I’ve probably mentioned this before, but when it comes to movies and television, I get spoiled for everything. It’s partially my own fault: I read entertainment sites and top ten lists for fun, but even without that, I really do have a knack for stumbling over spoilers in the most ridiculous and unlikely of places. To give you an idea, here’s a list of some of the things I’ve been spoiled for — some of which were completely understandable, and some of which were TOTALLY NOT OKAY: Battlestar Galactica, Dollhouse, Citizen Kane, The Prestige, Skyfall, The Others, Vertigo, The Brothers Bloom, Don’t Look Now, Sleepaway Camp, Frailty, etc.
But recently I realized that somehow, despite this, I’d gone my entire life without being spoiled for Twin Peaks. At the tender age of 27, I still had no idea who had killed Laura Palmer, despite the fact that the show had aired over twenty years ago. So when I saw that the entire series was up on Netflix Instant, I was like, “Mek, we’ve gotta watch that shit, and we gotta watch it now.”
So we did. And as a result, not only do I now know who killed Laura Palmer, I am completely and utterly obsessed with Twin Peaks.
DISCLAIMER: The non-spoiler section of this . . . review or retrospective or whatever . . . will likely be very brief. In fact, all I’m really going to do is talk a little about my extremely limited experiences with David Lynch’s work and then write an intentionally vague list of the crazy-hilarious things this show has going for it. Everything else will be spoiler-heavy and appropriately marked as such. Also, while I watched Twin Peaks: Fire Walk With Me — the prequel released in theaters a year after the show’s demise — I found it mostly worthless and will probably spend little to no time discussing it in this particular post. Which is sad because Kiefer Sutherland AND David Bowie? I desperately wanted that movie to be awesome.
It was not.
So, David Lynch.
Prior to watching Twin Peaks, I’d only seen two Lynch films: Blue Velvet and Mulholland Drive. I don’t actually remember Mulholland Drive well enough to tell you how I felt about it, and my impressions of Blue Velvet were . . . mixed. Probably tipping more to negative than positive, being honest, although I might give it a second chance at some point. I’m interested in seeing more of Lynch’s work, actually, but I suspect that the greater majority of it wouldn’t actually appeal to me, due to what seems like some fundamentally different ideas in how to approach storytelling.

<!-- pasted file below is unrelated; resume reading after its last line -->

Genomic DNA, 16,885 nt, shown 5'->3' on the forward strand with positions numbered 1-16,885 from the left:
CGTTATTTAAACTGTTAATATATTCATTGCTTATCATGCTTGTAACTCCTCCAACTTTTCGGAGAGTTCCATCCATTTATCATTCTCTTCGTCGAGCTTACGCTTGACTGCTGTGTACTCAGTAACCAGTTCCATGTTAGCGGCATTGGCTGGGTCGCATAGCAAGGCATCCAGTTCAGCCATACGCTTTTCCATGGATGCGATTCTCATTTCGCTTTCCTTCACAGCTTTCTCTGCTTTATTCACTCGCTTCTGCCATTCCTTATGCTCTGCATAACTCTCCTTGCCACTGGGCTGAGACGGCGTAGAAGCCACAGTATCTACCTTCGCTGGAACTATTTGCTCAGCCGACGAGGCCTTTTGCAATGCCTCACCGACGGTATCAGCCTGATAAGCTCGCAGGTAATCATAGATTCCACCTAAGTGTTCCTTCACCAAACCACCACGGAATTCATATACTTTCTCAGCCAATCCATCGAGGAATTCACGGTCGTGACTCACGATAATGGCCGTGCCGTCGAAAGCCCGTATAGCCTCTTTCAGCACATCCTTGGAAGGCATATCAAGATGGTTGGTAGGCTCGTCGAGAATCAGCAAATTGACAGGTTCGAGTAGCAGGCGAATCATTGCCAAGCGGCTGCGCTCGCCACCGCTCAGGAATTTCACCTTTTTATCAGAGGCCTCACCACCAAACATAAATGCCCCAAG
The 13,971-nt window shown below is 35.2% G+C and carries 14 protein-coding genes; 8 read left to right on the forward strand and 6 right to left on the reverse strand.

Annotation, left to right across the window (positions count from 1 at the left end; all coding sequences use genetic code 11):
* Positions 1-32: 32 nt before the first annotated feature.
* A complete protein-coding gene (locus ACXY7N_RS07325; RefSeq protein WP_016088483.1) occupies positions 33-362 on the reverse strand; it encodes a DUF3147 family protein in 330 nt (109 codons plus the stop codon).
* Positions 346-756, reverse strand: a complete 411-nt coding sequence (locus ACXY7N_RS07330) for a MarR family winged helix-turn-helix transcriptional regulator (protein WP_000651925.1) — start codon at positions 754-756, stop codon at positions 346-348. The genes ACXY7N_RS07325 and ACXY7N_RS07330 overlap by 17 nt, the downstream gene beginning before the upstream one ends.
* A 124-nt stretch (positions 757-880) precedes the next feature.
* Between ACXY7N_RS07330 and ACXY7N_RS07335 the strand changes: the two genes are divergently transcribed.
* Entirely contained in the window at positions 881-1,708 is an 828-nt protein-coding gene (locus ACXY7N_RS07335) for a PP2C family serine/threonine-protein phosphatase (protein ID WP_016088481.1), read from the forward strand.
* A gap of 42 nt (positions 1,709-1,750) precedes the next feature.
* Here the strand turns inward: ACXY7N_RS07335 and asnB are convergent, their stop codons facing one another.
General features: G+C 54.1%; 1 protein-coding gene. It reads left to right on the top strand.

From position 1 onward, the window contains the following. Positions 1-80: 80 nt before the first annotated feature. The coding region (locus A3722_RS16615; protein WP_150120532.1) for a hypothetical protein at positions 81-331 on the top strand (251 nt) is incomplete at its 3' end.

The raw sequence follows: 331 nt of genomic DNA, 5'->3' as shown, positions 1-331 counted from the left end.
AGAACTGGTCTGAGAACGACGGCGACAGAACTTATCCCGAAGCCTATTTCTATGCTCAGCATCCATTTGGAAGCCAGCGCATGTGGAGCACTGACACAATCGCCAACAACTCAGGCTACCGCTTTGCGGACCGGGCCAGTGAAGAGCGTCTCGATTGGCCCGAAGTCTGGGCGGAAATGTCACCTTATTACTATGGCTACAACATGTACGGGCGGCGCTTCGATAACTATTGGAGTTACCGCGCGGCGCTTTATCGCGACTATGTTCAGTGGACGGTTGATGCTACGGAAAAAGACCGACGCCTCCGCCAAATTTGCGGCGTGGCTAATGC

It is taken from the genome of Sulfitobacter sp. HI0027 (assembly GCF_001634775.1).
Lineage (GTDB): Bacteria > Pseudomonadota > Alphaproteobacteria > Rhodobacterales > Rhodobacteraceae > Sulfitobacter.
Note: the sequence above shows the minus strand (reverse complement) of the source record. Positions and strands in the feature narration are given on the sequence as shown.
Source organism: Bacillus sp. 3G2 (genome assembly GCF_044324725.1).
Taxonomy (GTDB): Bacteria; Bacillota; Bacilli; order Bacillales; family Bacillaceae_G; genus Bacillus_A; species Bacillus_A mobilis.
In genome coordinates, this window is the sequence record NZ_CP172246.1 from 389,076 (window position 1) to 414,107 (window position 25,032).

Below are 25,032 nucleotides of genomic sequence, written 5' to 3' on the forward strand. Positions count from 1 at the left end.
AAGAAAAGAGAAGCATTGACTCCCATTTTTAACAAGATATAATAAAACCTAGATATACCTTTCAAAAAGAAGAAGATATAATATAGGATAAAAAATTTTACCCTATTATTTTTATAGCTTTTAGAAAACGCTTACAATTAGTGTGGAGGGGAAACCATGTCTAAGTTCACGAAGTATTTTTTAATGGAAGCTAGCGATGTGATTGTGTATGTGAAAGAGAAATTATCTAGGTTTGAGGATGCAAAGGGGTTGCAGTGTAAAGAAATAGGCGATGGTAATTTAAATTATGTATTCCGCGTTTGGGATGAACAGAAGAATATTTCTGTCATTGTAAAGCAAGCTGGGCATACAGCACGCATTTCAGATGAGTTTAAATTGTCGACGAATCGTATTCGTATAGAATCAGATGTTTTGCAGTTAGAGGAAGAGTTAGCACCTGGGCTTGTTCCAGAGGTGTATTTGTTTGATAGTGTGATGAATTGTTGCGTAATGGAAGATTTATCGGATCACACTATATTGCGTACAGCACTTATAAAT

Surprisingly, however, this doesn’t seem to include Twin Peaks. Which isn’t to say I don’t have problems with the show — cause, wow, do I — but despite the many things I think don’t work, all the stuff that does work, all the ridiculous, beautiful, what-the-fuckery? It’s amazing.
Which leads us to my super-vague list of crazy-hilarious, none of which will mean a damn thing to you if you haven’t watched the show, but could maybe interest you enough to give it a try:
1. One of my favorite protagonists ever — Special Agent Dale Cooper
4. The best character you never actually meet
5. How Nadine lost her eye
7. The Log Lady
8. A hilariously over-the-top chess metaphor
9. A funeral scene that made me laugh so hard I cried
10. A pre X-Files David Duchovny
11. Dreams and visions
12. Invitation to Love
14. A damn fine cup of coffee, and . . .
15. A sudden bout of temporary insanity leading a character to believe that he is a general in the Confederate Army
Oh, Twin Peaks. You were batshit crazy, and I kind of adored you for it. There’s so much about you to discuss.
Let’s get started, shall we?
First, before anything else, I feel the need to tell you that I will almost certainly call Twin Peaks “Twin Pines” at least once in this review. I’m just going to apologize for that ahead of time, since I doubt I’ll catch every instance of it, even when I proofread this entry twelve freaking times.
Now. I have so much I want to say about this show that I’m actually having a little trouble organizing my thoughts. Where, oh where, to start?
Well, let’s try beginning with this guy:
I didn’t know very much about Twin Peaks when Mek and I started watching the show. I knew a high schooler named Laura Palmer died, and I knew Kyle MacLachlan played an FBI agent investigating her murder. And from watching Psych’s homage episode “Dual Spires” — and also a bit of common sense — I knew that Twin Peaks was a very, very strange little town. Since MacLachlan was playing the outsider, I automatically assumed he would be the straight man for some reason.
However, nothing could’ve been further from the truth, which I’m entirely grateful for, because without Agent Dale Cooper and his endearing oddness, there is no show. Honestly, if I didn’t like Cooper as much as I do, I’d never have stuck around long enough to figure out who killed Laura. He’s not like other FBI agents, you see. He’s absurdly meticulous and amiably enthusiastic about just almost everything, which should make him hugely annoying. Instead, his enthusiasm is weirdly adorable. To get a taste of this, here’s our introduction to Agent Cooper:
First, that music? That weird kind of . . . I don’t know, comical jazz? That’s pretty prevalent throughout the series, and it always makes me smile. The other music, unfortunately, is more like the horrible theme song — which I purchased on iTunes just so I could torment my sister. I love you, Mek.
Now, the woman he’s talking to, Diane? Next to Cooper, Diane is totally my favorite character, which is quite a feat considering she never shows up. We never see her, never even hear her voice. No one else ever mentions her at all. In fact, the only proof that she’s even real — because I definitely assumed she was dead for a good long while — is a pair of earplugs Cooper asks her for and receives the very next episode.